The US has seen foreign spy agencies carry out reconnaissance of research into a coronavirus vaccine, a senior US intelligence official has told the BBC.
Bill Evanina, director of the National Counterintelligence and Security Center, said the US government had warned medical research organisations of the risks.
But he would not say whether there had been confirmed cases of stolen data.
UK security sources say they have also seen similar activity.
An international race is on to find a vaccine for Covid-19.
Researchers, companies and governments are all involved. And their efforts are simultaneously being protected by domestic spy agencies, while being targeted by foreign ones.
Mr Evanina's organisation provides advice on countering the work of foreign intelligence agencies to the US government, businesses and academia.
"We have been working with our industry and government folk here very closely to ensure they are protecting all the research and data as best they can," he said.
"We have every expectation that foreign intelligence services, to include the Chinese Communist Party, will attempt to obtain what we are making here."
The US government is trying to aid work on a vaccine with a programme reportedly called Operation Warp Speed.
Whichever country discovers the first effective and safe formulation may be able to ensure its citizens are first to benefit.
"We've been in contact with every medical research organisation that is doing the research to be very, very vigilant," Mr Evanina added.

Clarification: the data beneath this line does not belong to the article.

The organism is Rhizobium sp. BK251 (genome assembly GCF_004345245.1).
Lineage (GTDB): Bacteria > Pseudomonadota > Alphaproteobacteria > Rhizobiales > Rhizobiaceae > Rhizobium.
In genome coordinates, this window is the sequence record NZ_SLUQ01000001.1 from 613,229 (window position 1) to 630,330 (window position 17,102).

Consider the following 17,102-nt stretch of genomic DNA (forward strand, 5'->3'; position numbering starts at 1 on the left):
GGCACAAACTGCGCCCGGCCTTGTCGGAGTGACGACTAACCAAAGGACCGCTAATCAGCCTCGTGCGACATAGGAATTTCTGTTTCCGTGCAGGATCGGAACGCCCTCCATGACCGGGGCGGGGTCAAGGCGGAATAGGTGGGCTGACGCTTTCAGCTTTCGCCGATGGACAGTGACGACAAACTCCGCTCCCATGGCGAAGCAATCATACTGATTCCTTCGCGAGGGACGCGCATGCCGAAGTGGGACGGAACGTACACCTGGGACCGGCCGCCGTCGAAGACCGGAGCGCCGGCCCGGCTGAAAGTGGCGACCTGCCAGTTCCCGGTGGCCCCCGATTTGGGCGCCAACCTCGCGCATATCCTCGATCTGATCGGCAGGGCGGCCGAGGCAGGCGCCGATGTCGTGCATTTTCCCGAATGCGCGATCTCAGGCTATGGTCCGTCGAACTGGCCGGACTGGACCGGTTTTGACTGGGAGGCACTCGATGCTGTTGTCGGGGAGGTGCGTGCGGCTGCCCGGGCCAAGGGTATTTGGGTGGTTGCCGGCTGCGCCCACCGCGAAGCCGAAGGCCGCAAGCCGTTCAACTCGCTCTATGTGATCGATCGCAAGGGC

"In today's world there is nothing more valuable or worth stealing than any kind of biomedical research that is going to help with a coronavirus vaccine."
In mid-April, an FBI official said there had been "some intrusions" into institutions working on Covid-related research.
Deputy assistant director Tonya Ugoretz said bio-medical data had long been "a priority target for cyber-espionage" and organisations publicly linked to work on the virus had become a "mark".
Later in the month, the US assistant attorney general for national security, John Demers, said it would be "beyond absurd" to think China would not be interested in such details.
Canada's Centre for Cyber Security warned in March that "sophisticated threat actors may attempt to steal the intellectual property of organisations engaged in research and development related to Covid-19."
US and Western spies are also likely to be interested in what is going on inside China, including any discrepancies over the death toll from Covid-19 as well as its research on vaccines and treatments.
There have also been ongoing concerns about the risks of cyber-attacks against health organisations, which could undermine their ability to respond to the outbreak.
Two hospitals in the Czech Republic reported experiencing cyber-attacks in April. This led to an unusual request from the US Secretary of State.
"We call upon the actor in question to refrain from carrying out disruptive malicious cyber-activity against the Czech Republic's healthcare system or similar infrastructure elsewhere," Mike Pompeo said in a statement.